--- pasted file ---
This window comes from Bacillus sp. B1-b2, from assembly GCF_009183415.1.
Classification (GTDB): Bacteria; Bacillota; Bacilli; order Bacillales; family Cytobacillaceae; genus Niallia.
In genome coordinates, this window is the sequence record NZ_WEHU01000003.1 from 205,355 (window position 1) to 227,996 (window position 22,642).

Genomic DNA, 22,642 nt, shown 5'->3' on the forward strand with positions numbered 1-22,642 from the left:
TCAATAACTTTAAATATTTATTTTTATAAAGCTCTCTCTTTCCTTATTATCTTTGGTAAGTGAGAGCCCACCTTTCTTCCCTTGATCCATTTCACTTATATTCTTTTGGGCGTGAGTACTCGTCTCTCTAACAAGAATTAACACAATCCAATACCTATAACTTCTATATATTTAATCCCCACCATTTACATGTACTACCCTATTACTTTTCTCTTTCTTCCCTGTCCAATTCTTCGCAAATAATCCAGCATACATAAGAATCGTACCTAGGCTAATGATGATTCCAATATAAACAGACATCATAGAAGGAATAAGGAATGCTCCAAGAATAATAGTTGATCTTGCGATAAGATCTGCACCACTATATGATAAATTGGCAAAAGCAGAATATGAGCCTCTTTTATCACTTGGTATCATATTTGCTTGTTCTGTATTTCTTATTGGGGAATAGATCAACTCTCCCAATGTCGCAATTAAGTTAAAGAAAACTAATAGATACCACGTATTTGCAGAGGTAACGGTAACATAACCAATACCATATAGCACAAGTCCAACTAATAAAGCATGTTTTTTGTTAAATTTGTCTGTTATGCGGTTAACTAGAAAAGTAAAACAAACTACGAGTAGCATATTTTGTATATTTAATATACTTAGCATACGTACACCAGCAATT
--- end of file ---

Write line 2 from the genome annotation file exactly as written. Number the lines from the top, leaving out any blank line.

Classification (GTDB): Bacteria; Bacillota; Bacilli; order Bacillales; family Cytobacillaceae; genus Niallia.